Fairfax County’s Board of Supervisors is no stranger to renaming things, from roads to magisterial districts. But now, the board is leading a push not to rename a site associated with slavery.
In a Board of Supervisors meeting on Tuesday (March 7), Mount Vernon District Supervisor Dan Storck raised the topic of Fort Belvoir’s potential renaming. The base is named for the Belvoir plantation that once occupied the site.
In a final report last year, a Department of Defense Naming Commission recommended that Fort Belvoir be renamed. According to the Association of the United States Army:
One final matter involves Fort Belvoir, Virginia, named for a plantation that once occupied the land. Belvoir has ties to the Confederacy but was not named in 1935 in direct commemoration of the South. The commission was not given authority to rename Fort Belvoir, which was previously known as Fort Humphries, but the commission believes it should have a new name. The report “strongly encourages” the defense secretary and Army secretary to review the history of the installation, noting it was the site of the celebration of Confederate Memorial Day.
While Fairfax County and other localities have routinely renamed locations, the Fairfax County History Commission expressed concerns about the Naming Commission’s report for a few reasons, from questions about historical inaccuracies to uncertainty about the effect on how Black history should be represented at the fort, according to Storck.
“Any action taken by the army should be transparent, based on evidence, and include local community and stakeholders,” Storck said. “Removing the name Belvoir may reduce the likelihood that these stories of the enslaved African Americans and free Black residents who lived on the base will be told.”
Storck proposed that the Board of Supervisors recommend the Fairfax County History Commission’s report be sent to the Secretary of the Army and the Naming Commission Historian voicing their concerns. The proposal was unanimously approved by the Board of Supervisors.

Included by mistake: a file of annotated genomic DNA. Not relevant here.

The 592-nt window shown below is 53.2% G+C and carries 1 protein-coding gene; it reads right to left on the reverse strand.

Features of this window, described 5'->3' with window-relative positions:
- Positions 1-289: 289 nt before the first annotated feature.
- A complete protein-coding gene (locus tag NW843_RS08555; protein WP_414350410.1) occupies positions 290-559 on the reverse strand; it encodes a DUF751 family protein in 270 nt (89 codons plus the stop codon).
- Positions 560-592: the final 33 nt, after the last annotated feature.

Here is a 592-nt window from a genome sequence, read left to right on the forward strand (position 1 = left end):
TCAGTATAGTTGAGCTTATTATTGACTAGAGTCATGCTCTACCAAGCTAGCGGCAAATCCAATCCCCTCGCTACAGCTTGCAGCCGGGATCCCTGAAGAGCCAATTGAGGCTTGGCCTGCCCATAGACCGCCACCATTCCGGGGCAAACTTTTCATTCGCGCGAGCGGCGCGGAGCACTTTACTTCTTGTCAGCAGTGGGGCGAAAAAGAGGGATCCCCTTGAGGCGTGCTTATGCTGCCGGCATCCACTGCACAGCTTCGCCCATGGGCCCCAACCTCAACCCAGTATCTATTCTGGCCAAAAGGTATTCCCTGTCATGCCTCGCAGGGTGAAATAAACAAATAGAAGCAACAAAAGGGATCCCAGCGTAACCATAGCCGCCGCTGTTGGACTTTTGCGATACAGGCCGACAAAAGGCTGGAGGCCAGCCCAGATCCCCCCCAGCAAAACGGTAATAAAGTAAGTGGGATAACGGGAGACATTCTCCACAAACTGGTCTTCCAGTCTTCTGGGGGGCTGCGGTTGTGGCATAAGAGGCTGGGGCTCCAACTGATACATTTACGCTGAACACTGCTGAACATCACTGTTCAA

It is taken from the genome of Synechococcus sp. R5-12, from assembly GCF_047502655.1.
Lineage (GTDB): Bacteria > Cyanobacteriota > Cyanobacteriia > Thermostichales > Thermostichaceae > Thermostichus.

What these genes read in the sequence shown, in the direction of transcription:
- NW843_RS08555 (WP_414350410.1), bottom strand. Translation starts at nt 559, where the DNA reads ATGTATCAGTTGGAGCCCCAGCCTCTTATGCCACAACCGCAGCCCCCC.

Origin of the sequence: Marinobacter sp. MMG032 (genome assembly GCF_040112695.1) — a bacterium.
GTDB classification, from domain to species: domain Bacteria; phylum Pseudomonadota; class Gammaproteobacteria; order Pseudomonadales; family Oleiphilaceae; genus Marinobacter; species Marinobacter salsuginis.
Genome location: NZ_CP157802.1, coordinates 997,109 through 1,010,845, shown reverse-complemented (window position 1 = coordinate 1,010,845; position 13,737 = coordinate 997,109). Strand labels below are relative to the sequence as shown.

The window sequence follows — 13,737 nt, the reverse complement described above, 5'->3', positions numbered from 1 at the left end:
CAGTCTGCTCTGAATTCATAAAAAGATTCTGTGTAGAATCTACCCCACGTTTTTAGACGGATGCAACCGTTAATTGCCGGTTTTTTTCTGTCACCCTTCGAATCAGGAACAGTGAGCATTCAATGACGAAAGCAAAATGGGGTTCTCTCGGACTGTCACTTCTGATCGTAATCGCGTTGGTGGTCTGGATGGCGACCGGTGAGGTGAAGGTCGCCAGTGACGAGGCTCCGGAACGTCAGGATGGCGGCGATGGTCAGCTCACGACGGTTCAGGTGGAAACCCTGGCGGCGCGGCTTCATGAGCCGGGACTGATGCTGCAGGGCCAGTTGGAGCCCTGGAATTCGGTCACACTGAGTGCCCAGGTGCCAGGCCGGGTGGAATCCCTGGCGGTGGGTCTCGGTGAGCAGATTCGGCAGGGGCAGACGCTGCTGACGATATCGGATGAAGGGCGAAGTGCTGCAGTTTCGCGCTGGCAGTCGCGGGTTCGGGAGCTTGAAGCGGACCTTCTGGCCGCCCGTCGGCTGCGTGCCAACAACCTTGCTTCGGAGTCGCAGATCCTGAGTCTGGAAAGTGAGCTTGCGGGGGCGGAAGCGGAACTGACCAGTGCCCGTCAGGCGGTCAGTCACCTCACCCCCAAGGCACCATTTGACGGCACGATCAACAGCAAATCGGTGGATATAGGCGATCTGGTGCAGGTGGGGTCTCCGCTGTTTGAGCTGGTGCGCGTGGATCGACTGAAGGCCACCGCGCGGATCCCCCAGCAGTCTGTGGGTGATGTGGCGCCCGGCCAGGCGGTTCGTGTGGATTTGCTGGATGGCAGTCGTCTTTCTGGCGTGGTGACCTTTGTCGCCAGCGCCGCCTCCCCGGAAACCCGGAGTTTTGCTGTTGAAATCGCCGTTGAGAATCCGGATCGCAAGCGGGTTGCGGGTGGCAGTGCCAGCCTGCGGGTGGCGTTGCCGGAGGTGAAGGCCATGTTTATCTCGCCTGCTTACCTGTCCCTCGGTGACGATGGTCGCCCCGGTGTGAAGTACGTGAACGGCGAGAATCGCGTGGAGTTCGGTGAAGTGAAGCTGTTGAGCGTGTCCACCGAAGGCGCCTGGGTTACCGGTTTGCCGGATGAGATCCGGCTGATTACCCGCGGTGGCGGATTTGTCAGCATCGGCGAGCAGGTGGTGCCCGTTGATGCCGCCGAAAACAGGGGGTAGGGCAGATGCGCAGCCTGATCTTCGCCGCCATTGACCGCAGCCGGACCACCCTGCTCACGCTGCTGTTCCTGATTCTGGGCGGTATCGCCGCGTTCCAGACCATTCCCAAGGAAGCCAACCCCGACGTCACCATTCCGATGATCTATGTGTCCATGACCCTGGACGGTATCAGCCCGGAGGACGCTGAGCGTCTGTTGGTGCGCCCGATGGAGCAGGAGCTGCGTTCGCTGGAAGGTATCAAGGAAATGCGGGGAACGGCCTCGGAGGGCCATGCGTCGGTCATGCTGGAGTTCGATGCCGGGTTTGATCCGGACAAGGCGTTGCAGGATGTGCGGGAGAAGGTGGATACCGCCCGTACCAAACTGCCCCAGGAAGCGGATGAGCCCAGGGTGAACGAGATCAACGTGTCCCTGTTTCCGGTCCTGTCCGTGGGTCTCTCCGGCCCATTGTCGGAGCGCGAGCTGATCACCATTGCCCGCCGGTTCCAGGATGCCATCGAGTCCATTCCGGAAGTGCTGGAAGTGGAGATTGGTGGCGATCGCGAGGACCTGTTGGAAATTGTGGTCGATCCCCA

Board of Supervisors Chair Jeff McKay said concerns about the renaming came up in a recent meeting with the base commander. Whatever the ultimate decision is, McKay said the process around the name change should be more transparent and should involve Fairfax County.
“I had an opportunity to sit down with the base commander for quite some time and this was the subject of conversation,” McKay said. “I know it’s created a lot of angst for Fort Belvoir. I think it’s important as this consideration is being made — not by the county — but that county input is part of the decision process.”
A public affairs officer from Fort Belvoir told FFXnow that any consideration of renaming the base will be open and transparent and the Fort Belvoir leadership has already started moving forward on renaming four streets honoring Confederate leaders:
The Naming Commission encouraged the Secretary of Defense and the Secretary of the Army to review the relevant historical facts and consider renaming Fort Belvoir. The Army will begin an open and transparent process to consider renaming the installation.
The redesignation of Beauregard Road, Stuart Street, Lee Road, and Johnston Road fit within the legislative mandate of the Naming Commission. Fort Belvoir has already begun consulting with the local community, through the Fairfax County History Commission, to recommend name changes for the four streets currently named after Confederate leaders.
In October 2022, Secretary of Defense Lloyd J. Austin III concurred with all of the Naming Commission’s recommendations, including redesignating nine Army installations with names that are rooted in their local communities and that honor American heroes whose valor, courage, and patriotism exemplify the very best of the U.S. military.
Fort Belvoir is standing by to assist in that effort as requested.
Photo via Fort Belvoir/Facebook
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